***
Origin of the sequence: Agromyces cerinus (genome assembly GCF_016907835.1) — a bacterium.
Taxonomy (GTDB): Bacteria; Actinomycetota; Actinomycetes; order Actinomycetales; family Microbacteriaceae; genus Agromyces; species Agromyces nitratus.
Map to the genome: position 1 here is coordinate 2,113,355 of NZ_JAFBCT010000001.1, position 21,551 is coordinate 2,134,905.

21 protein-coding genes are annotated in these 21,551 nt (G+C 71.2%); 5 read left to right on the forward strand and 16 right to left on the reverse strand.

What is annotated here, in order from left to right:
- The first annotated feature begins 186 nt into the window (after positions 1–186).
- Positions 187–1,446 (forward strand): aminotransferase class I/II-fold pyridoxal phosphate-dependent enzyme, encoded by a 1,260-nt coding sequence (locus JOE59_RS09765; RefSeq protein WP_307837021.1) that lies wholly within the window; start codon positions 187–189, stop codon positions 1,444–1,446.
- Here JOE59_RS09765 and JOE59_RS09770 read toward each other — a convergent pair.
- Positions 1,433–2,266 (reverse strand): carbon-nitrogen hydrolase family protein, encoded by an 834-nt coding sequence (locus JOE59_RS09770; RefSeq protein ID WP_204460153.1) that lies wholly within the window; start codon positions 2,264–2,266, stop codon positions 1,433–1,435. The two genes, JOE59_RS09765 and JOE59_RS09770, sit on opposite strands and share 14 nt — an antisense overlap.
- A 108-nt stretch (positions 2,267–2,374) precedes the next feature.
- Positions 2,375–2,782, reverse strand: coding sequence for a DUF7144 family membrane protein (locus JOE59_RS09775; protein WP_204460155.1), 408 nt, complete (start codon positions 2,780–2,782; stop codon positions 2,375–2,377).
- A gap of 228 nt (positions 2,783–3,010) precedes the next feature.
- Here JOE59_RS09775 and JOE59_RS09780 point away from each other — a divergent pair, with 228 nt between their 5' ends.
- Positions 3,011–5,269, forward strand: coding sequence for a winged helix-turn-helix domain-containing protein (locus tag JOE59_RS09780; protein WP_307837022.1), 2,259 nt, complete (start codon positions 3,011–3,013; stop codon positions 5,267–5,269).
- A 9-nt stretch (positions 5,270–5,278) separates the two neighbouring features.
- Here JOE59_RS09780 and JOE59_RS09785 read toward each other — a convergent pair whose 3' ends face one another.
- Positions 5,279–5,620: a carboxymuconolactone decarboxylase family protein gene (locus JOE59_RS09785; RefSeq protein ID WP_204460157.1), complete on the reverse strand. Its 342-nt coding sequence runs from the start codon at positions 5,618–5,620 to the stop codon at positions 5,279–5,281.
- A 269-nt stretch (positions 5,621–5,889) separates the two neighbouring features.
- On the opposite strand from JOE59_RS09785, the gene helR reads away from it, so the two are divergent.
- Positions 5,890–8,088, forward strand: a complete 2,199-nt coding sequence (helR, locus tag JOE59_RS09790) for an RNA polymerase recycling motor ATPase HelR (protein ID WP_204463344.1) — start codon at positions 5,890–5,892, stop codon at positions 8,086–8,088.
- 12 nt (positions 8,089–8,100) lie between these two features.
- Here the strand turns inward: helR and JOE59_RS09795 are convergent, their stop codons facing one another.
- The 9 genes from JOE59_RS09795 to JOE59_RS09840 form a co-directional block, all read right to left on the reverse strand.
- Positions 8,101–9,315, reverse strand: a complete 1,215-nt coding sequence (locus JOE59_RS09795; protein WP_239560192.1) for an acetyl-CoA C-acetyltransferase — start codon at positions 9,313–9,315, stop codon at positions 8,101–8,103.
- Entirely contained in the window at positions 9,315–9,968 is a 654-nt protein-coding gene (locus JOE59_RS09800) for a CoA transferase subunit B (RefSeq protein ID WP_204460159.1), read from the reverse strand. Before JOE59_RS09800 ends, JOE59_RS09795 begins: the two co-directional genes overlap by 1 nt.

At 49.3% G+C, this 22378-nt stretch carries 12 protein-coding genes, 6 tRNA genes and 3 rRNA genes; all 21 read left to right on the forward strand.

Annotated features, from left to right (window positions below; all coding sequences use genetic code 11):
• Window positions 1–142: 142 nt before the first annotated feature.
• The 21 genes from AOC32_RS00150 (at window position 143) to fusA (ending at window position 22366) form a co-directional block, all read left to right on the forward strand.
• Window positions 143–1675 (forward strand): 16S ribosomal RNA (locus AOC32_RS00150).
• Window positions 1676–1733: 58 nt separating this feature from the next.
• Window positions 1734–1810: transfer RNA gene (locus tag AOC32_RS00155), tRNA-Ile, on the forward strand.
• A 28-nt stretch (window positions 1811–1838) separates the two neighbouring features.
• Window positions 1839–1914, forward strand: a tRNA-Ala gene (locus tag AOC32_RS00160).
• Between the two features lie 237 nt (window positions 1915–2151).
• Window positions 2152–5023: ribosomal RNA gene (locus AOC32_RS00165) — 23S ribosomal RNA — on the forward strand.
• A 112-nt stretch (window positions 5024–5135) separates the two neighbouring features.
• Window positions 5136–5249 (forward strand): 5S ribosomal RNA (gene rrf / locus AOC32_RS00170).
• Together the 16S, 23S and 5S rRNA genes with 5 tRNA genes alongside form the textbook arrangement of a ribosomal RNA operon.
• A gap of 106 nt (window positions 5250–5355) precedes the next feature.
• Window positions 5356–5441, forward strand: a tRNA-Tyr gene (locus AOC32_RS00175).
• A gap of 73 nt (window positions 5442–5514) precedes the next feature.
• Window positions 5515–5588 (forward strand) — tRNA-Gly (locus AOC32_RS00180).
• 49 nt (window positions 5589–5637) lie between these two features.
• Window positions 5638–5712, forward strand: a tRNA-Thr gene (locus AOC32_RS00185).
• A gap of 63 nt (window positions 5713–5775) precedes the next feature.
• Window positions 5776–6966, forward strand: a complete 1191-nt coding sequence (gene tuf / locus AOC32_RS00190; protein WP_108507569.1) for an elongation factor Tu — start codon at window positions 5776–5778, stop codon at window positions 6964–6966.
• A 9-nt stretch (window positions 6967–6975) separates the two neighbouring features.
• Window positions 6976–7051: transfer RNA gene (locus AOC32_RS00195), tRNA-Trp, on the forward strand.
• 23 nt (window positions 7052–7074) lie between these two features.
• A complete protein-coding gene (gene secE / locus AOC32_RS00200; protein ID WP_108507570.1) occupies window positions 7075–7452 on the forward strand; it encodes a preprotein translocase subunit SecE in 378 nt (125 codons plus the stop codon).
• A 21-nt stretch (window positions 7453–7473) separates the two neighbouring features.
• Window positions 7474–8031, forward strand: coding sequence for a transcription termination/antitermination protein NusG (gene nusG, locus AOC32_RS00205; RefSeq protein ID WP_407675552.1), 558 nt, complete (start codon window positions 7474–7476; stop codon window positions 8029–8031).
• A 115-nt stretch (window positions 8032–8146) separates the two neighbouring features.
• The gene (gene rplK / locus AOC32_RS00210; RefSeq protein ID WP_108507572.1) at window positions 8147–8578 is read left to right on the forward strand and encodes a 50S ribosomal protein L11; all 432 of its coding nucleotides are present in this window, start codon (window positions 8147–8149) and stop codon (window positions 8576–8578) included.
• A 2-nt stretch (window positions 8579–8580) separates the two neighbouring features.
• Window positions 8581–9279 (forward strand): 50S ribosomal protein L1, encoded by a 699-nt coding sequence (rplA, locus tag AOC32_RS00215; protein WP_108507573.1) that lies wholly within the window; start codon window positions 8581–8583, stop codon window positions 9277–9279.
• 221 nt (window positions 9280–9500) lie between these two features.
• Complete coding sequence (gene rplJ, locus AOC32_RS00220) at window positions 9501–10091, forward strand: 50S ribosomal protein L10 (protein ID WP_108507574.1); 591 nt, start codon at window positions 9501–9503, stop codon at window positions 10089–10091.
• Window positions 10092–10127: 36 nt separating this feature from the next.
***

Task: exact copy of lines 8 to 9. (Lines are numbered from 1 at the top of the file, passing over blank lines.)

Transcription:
- Here JOE59_RS09765 and JOE59_RS09770 read toward each other — a convergent pair.
- Positions 1,433–2,266 (reverse strand): carbon-nitrogen hydrolase family protein, encoded by an 834-nt coding sequence (locus JOE59_RS09770; RefSeq protein ID WP_204460153.1) that lies wholly within the window; start codon positions 2,264–2,266, stop codon positions 1,433–1,435. The two genes, JOE59_RS09765 and JOE59_RS09770, sit on opposite strands and share 14 nt — an antisense overlap.